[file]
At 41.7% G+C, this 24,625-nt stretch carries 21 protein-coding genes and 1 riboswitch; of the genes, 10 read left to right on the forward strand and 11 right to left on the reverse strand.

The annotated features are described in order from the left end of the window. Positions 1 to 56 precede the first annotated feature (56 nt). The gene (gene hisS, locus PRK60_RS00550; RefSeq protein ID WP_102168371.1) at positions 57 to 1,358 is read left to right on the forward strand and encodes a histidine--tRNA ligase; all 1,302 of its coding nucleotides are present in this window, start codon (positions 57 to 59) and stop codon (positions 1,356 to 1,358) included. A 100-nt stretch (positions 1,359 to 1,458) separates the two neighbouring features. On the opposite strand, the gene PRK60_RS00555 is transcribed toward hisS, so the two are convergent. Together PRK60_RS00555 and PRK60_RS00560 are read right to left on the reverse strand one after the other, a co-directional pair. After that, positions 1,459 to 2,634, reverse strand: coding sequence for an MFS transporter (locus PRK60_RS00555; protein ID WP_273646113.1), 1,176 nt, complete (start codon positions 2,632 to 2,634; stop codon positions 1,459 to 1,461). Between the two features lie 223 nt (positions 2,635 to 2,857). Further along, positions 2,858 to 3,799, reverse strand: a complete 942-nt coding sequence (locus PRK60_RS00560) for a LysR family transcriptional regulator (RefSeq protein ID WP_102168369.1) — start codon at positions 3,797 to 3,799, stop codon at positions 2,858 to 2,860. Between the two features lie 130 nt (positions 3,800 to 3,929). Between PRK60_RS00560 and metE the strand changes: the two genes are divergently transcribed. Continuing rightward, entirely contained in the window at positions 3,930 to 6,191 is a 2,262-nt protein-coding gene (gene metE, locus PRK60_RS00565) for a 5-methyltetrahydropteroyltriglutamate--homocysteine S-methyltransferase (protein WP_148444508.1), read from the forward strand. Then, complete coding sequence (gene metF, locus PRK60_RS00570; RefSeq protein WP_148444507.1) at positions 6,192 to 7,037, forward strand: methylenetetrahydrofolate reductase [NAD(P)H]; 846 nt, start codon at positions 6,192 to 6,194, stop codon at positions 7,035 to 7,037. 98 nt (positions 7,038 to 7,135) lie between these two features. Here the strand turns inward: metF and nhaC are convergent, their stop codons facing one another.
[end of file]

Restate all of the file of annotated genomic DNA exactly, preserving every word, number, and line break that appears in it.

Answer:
At 41.7% G+C, this 24,625-nt stretch carries 21 protein-coding genes and 1 riboswitch; of the genes, 10 read left to right on the forward strand and 11 right to left on the reverse strand.

The annotated features are described in order from the left end of the window. Positions 1 to 56 precede the first annotated feature (56 nt). The gene (gene hisS, locus PRK60_RS00550; RefSeq protein ID WP_102168371.1) at positions 57 to 1,358 is read left to right on the forward strand and encodes a histidine--tRNA ligase; all 1,302 of its coding nucleotides are present in this window, start codon (positions 57 to 59) and stop codon (positions 1,356 to 1,358) included. A 100-nt stretch (positions 1,359 to 1,458) separates the two neighbouring features. On the opposite strand, the gene PRK60_RS00555 is transcribed toward hisS, so the two are convergent. Together PRK60_RS00555 and PRK60_RS00560 are read right to left on the reverse strand one after the other, a co-directional pair. After that, positions 1,459 to 2,634, reverse strand: coding sequence for an MFS transporter (locus PRK60_RS00555; protein ID WP_273646113.1), 1,176 nt, complete (start codon positions 2,632 to 2,634; stop codon positions 1,459 to 1,461). Between the two features lie 223 nt (positions 2,635 to 2,857). Further along, positions 2,858 to 3,799, reverse strand: a complete 942-nt coding sequence (locus PRK60_RS00560) for a LysR family transcriptional regulator (RefSeq protein ID WP_102168369.1) — start codon at positions 3,797 to 3,799, stop codon at positions 2,858 to 2,860. Between the two features lie 130 nt (positions 3,800 to 3,929). Between PRK60_RS00560 and metE the strand changes: the two genes are divergently transcribed. Continuing rightward, entirely contained in the window at positions 3,930 to 6,191 is a 2,262-nt protein-coding gene (gene metE, locus PRK60_RS00565) for a 5-methyltetrahydropteroyltriglutamate--homocysteine S-methyltransferase (protein WP_148444508.1), read from the forward strand. Then, complete coding sequence (gene metF, locus PRK60_RS00570; RefSeq protein WP_148444507.1) at positions 6,192 to 7,037, forward strand: methylenetetrahydrofolate reductase [NAD(P)H]; 846 nt, start codon at positions 6,192 to 6,194, stop codon at positions 7,035 to 7,037. 98 nt (positions 7,038 to 7,135) lie between these two features. Here the strand turns inward: metF and nhaC are convergent, their stop codons facing one another.